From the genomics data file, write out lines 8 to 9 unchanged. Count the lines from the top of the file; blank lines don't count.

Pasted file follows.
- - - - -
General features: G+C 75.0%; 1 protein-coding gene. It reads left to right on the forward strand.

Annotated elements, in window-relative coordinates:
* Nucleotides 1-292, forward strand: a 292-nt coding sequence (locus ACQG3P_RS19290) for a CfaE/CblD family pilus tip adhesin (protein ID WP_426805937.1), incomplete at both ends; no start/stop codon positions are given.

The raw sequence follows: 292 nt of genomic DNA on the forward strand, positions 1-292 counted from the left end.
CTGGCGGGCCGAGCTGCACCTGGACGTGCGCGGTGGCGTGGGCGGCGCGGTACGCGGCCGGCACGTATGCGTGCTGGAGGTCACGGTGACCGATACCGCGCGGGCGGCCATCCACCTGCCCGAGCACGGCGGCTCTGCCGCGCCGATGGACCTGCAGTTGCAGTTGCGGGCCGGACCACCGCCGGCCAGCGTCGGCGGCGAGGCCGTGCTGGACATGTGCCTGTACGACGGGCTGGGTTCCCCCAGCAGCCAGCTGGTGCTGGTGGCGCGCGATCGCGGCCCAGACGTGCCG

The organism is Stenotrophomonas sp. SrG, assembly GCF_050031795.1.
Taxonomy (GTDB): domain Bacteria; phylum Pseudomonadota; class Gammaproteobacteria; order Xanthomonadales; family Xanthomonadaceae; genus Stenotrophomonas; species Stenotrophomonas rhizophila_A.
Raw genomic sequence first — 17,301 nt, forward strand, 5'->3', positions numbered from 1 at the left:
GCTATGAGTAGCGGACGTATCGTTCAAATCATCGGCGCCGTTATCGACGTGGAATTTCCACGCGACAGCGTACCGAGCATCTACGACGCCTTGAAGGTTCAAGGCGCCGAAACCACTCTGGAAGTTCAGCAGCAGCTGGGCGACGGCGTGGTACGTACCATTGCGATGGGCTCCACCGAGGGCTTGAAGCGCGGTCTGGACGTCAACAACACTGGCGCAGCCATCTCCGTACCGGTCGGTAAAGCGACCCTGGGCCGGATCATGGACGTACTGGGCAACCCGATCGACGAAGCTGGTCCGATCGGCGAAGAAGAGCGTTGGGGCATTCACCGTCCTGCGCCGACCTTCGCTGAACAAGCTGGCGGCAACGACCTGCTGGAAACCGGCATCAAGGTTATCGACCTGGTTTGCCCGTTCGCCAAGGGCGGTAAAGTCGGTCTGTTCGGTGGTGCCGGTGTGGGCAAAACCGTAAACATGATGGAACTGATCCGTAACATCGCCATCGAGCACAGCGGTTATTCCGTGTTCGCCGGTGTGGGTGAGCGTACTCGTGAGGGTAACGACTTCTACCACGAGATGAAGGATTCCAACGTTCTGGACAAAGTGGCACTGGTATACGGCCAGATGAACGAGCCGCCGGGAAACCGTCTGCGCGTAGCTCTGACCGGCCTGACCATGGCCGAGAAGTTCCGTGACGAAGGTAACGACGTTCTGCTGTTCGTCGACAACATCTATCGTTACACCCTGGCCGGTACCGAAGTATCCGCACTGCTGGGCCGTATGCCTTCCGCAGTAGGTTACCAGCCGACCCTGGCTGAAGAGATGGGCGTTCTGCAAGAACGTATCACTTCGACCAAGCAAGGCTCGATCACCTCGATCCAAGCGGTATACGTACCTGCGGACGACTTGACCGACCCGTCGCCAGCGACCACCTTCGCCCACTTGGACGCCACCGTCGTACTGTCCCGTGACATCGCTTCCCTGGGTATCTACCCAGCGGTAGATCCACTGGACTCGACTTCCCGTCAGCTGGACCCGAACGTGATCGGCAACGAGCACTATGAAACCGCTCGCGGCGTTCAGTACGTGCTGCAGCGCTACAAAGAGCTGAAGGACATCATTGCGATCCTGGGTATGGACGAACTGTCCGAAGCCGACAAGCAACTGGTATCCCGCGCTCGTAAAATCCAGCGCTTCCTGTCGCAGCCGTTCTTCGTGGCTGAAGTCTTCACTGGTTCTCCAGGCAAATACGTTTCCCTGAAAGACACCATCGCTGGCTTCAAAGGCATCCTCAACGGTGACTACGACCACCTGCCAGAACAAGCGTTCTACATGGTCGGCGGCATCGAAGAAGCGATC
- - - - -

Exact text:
Raw genomic sequence first — 17,301 nt, forward strand, 5'->3', positions numbered from 1 at the left:
GCTATGAGTAGCGGACGTATCGTTCAAATCATCGGCGCCGTTATCGACGTGGAATTTCCACGCGACAGCGTACCGAGCATCTACGACGCCTTGAAGGTTCAAGGCGCCGAAACCACTCTGGAAGTTCAGCAGCAGCTGGGCGACGGCGTGGTACGTACCATTGCGATGGGCTCCACCGAGGGCTTGAAGCGCGGTCTGGACGTCAACAACACTGGCGCAGCCATCTCCGTACCGGTCGGTAAAGCGACCCTGGGCCGGATCATGGACGTACTGGGCAACCCGATCGACGAAGCTGGTCCGATCGGCGAAGAAGAGCGTTGGGGCATTCACCGTCCTGCGCCGACCTTCGCTGAACAAGCTGGCGGCAACGACCTGCTGGAAACCGGCATCAAGGTTATCGACCTGGTTTGCCCGTTCGCCAAGGGCGGTAAAGTCGGTCTGTTCGGTGGTGCCGGTGTGGGCAAAACCGTAAACATGATGGAACTGATCCGTAACATCGCCATCGAGCACAGCGGTTATTCCGTGTTCGCCGGTGTGGGTGAGCGTACTCGTGAGGGTAACGACTTCTACCACGAGATGAAGGATTCCAACGTTCTGGACAAAGTGGCACTGGTATACGGCCAGATGAACGAGCCGCCGGGAAACCGTCTGCGCGTAGCTCTGACCGGCCTGACCATGGCCGAGAAGTTCCGTGACGAAGGTAACGACGTTCTGCTGTTCGTCGACAACATCTATCGTTACACCCTGGCCGGTACCGAAGTATCCGCACTGCTGGGCCGTATGCCTTCCGCAGTAGGTTACCAGCCGACCCTGGCTGAAGAGATGGGCGTTCTGCAAGAACGTATCACTTCGACCAAGCAAGGCTCGATCACCTCGATCCAAGCGGTATACGTACCTGCGGACGACTTGACCGACCCGTCGCCAGCGACCACCTTCGCCCACTTGGACGCCACCGTCGTACTGTCCCGTGACATCGCTTCCCTGGGTATCTACCCAGCGGTAGATCCACTGGACTCGACTTCCCGTCAGCTGGACCCGAACGTGATCGGCAACGAGCACTATGAAACCGCTCGCGGCGTTCAGTACGTGCTGCAGCGCTACAAAGAGCTGAAGGACATCATTGCGATCCTGGGTATGGACGAACTGTCCGAAGCCGACAAGCAACTGGTATCCCGCGCTCGTAAAATCCAGCGCTTCCTGTCGCAGCCGTTCTTCGTGGCTGAAGTCTTCACTGGTTCTCCAGGCAAATACGTTTCCCTGAAAGACACCATCGCTGGCTTCAAAGGCATCCTCAACGGTGACTACGACCACCTGCCAGAACAAGCGTTCTACATGGTCGGCGGCATCGAAGAAGCGATC